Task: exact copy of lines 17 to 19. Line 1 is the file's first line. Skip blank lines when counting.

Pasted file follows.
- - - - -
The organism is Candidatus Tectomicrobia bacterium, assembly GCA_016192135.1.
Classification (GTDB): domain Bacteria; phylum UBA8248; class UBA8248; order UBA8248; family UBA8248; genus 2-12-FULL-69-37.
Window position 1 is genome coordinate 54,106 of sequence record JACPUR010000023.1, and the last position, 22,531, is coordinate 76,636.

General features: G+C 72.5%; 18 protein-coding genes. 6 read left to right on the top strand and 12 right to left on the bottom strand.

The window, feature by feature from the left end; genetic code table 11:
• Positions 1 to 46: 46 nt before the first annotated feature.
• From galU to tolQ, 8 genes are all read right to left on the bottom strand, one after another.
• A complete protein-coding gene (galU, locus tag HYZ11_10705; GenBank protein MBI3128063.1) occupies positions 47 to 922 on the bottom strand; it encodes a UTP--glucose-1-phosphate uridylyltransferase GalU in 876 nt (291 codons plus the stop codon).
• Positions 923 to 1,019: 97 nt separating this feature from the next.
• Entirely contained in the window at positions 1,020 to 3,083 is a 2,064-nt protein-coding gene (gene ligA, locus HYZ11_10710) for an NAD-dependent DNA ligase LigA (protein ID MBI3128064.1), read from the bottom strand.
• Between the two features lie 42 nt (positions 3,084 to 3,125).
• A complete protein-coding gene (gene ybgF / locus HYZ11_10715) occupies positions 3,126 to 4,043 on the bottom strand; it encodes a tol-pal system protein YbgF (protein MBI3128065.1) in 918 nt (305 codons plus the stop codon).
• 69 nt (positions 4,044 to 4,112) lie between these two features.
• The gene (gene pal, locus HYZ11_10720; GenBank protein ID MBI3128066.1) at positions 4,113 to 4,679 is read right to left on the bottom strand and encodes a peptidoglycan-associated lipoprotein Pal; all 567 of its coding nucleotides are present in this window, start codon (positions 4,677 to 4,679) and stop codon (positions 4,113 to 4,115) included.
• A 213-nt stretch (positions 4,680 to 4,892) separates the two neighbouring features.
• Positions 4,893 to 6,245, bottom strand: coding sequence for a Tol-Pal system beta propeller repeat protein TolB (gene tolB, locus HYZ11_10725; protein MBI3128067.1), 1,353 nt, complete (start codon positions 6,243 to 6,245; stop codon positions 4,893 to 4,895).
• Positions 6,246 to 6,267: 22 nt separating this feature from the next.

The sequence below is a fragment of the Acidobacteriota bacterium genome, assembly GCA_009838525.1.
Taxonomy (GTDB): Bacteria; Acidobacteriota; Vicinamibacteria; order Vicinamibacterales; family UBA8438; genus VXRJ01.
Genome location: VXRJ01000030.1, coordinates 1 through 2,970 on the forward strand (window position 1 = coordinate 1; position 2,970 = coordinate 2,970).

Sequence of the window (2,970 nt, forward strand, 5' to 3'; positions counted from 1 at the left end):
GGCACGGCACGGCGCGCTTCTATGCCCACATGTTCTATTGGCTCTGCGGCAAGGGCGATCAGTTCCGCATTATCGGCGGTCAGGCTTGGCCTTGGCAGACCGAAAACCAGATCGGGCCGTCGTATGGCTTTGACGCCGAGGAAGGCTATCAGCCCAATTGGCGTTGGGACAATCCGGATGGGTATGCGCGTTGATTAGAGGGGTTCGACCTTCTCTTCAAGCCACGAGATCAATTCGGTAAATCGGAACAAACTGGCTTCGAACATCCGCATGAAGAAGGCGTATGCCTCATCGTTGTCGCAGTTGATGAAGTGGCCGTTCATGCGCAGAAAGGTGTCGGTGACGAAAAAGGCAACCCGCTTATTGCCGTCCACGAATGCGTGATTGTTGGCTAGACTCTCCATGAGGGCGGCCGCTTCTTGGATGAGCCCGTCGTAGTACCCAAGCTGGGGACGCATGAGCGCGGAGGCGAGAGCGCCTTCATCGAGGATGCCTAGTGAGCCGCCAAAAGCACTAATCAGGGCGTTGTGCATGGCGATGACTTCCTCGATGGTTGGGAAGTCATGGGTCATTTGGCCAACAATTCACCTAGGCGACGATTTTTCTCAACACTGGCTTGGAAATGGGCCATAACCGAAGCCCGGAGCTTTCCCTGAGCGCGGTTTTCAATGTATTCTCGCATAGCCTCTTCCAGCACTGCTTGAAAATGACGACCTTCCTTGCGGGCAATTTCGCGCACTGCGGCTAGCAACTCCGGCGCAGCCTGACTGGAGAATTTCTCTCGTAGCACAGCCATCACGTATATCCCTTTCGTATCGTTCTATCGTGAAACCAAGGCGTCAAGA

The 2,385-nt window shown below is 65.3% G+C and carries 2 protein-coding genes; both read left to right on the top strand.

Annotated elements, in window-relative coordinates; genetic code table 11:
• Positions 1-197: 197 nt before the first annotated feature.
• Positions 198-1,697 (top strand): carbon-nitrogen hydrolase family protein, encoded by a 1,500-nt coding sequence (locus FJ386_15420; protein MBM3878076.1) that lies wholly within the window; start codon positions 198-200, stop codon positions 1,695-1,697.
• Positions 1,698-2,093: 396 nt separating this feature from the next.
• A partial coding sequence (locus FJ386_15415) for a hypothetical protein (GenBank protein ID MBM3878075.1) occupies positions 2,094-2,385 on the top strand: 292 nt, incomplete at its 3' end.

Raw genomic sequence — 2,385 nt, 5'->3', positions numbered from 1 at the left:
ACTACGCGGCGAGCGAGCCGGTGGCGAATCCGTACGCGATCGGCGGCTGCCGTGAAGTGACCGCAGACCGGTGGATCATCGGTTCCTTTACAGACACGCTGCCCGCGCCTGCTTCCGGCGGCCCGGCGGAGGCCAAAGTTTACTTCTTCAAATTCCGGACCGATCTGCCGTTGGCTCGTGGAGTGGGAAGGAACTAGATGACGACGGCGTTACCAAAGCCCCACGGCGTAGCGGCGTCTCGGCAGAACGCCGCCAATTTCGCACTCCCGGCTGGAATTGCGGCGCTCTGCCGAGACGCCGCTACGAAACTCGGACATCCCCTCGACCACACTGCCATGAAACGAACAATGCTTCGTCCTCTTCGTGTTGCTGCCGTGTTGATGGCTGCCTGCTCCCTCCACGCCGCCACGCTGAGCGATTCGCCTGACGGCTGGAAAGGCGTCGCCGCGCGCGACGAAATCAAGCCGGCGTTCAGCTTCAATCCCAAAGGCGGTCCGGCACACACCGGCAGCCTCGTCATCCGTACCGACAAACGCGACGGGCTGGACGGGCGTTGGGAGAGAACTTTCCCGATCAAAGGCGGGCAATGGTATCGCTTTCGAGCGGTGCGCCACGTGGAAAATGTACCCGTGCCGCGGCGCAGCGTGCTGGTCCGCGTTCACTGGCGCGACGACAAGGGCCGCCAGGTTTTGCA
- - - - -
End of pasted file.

• Positions 6,246 to 6,267: 22 nt separating this feature from the next.

The sequence below is a fragment of the Acidobacteriota bacterium genome, assembly GCA_009838525.1.
Taxonomy (GTDB): Bacteria; Acidobacteriota; Vicinamibacteria; order Vicinamibacterales; family UBA8438; genus VXRJ01.